In this respects, what is the role of state owned companies?
The role of state owned companies is not clear anymore. Even though the initial intention was to create a group of companies able to provide medication to supply citizens with lower income they have been growing at high rates and now they are all public companies with a very business oriented strategy. So there is lot of bias in that. Another controversial topic is today represented by the Ministerial decree 10/10.
What do you think will be the impact on local and multinational companies if this decree will come through?
The real intention of the Minister of Health underpinning the issue of the decree 10/10 is that she wants to protect the local companies and further develop the production base, a similar approach taken in 1975. This initiative is not totally aligned with the guideline proposed by the FDA and as the regulation will require having a manufacturing facility to obtain the license from the FDA, this will not only impact just the multinationals but also the local companies acting as importers or distributors.
With more than 75% of the market occupied by local companies wouldn’t be better to develop a solution to reduce the dependency o APIs and raw material imports?
The shortage of raw material in Indonesia and the rising price of API’s from India and China is one of the major problems GP FARMASI and its member have been facing in the last years. Although as aforementioned the government during the 70’s required multinational companies to produce at least one raw material, a lack of a clear regulation and directives toward which materials should be produced has limited the expansion of this business and very few companies are presently acting in this direction. In addition to that, there is a lack of strategic vision from the companies’ side. To implement a cost effective API manufacturing plant it is necessary to target the whole world and not just the domestic market otherwise it will be impossible to meet the economies of scale necessary to guarantee the profitability of the business. In the last forty years Indonesia has been seen as a very promising potential market for the pharmaceutical industry.
As Local companies have already proved to have efficient manufacturing capabilities, do you think domestic firms are ready to take a step further, to operate under GMP standards and become a regional reference?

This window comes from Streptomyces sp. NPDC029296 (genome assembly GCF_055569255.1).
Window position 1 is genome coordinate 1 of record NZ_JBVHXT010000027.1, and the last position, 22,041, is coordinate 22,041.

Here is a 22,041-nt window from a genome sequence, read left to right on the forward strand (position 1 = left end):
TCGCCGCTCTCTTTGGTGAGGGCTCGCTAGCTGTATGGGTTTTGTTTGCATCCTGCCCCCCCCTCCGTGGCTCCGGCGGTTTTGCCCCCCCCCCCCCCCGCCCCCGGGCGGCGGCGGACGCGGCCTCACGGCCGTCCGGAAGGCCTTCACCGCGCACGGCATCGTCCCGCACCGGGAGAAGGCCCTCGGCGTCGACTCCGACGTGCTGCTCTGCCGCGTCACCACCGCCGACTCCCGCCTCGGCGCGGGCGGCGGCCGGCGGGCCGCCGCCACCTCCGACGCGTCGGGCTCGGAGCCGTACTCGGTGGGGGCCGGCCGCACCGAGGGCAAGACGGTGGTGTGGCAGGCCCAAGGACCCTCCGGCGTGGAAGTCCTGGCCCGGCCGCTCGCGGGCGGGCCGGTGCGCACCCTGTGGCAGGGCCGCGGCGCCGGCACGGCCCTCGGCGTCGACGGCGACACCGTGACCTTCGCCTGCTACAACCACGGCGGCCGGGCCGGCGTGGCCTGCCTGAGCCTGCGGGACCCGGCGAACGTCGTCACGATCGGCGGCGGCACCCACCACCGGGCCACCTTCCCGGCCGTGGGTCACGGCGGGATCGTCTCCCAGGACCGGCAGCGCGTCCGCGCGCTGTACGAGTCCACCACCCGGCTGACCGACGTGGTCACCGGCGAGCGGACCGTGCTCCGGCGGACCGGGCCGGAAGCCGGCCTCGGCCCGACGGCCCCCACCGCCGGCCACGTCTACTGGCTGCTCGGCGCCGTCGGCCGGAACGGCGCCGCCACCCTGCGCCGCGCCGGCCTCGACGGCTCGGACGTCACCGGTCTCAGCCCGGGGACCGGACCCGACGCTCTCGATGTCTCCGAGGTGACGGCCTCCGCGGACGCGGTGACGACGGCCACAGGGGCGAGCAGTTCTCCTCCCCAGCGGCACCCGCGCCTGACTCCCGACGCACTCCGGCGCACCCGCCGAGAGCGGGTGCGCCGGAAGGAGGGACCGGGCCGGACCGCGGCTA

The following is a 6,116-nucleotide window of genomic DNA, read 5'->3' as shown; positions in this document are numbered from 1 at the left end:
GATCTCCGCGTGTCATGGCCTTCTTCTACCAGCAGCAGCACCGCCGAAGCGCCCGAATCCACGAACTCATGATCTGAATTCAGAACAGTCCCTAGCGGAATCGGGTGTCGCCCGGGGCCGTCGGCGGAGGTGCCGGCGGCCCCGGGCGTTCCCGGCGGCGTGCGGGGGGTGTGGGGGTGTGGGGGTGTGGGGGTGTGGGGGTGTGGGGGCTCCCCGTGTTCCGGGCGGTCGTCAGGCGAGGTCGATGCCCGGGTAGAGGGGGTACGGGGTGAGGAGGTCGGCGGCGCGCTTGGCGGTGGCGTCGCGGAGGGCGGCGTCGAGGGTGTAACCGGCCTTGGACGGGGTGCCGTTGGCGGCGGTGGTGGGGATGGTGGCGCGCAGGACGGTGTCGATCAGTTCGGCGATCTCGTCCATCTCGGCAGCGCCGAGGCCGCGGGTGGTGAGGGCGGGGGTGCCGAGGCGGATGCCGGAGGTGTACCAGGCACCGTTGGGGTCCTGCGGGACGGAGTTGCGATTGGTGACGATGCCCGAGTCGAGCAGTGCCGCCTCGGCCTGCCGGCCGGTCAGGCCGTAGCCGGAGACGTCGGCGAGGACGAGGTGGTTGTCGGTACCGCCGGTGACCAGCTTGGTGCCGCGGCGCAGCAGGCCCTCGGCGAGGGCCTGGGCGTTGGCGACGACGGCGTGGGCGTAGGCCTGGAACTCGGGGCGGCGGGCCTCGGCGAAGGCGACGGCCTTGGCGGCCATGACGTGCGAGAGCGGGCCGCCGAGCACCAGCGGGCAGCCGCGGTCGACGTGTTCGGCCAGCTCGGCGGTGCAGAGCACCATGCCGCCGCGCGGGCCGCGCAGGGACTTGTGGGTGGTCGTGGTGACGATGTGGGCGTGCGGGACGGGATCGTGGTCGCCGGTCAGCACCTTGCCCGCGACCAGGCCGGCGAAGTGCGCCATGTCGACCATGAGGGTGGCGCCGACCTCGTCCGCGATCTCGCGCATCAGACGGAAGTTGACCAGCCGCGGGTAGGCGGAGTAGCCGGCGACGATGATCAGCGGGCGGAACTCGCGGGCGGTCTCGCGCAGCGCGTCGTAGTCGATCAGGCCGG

From the manufacturing side, at least among the large corporations, Indonesia is ready to obtain GMP standards and to achieve the necessary scale to produce and serve the region. However, this paradigm cannot yet be applied to the R&D sector because companies are mostly oriented to branded generics production, there is no research center or investments from the public sector and the human resources are still inadequate. Indonesia should learn from India and China, we should start producing raw materials and increase the quality whilst gaining efficiency with time, as the pharmaceutical industry is by definition long term oriented.On the other side, local companies are still focused into the domestic market, which considering the growing and aging population, the increasing income and the fact that the drugs consumption is still one of the lowest in the region, represent still a very promising market.
Similarly, due to international economic condition and the current credit crunch, is difficult for local companies to raise capital without going public ?
as the cost of borrowing is among the highest in the world – and I can say that at least for the next five years the focus will remain the domestic market. What will represent a major shift in the sector is the implementation of the social security system approved last year which should come through by the end of 2009, after being shortly being revised. As there is no further space or economic feasibility for a subsidized system, the insurance is the only solution left. Indonesia is the country without social security system and this is has to be changed.
With a life spent in the pharmaceutical industry and recognition from the private and the public sector what keeps you motivated?
Proposing something better for the country and the people. During high school I was already very active in the student associations, a passion that I cultivated during my university studies even though I didn’t have the chance to stand out as I have Chinese origins. After Suharto’s time, many changes occurred and presently there are many Chinese in the cabinet or have the presidency of public entity, which once again proves Chinese are an asset for the country and not a liability.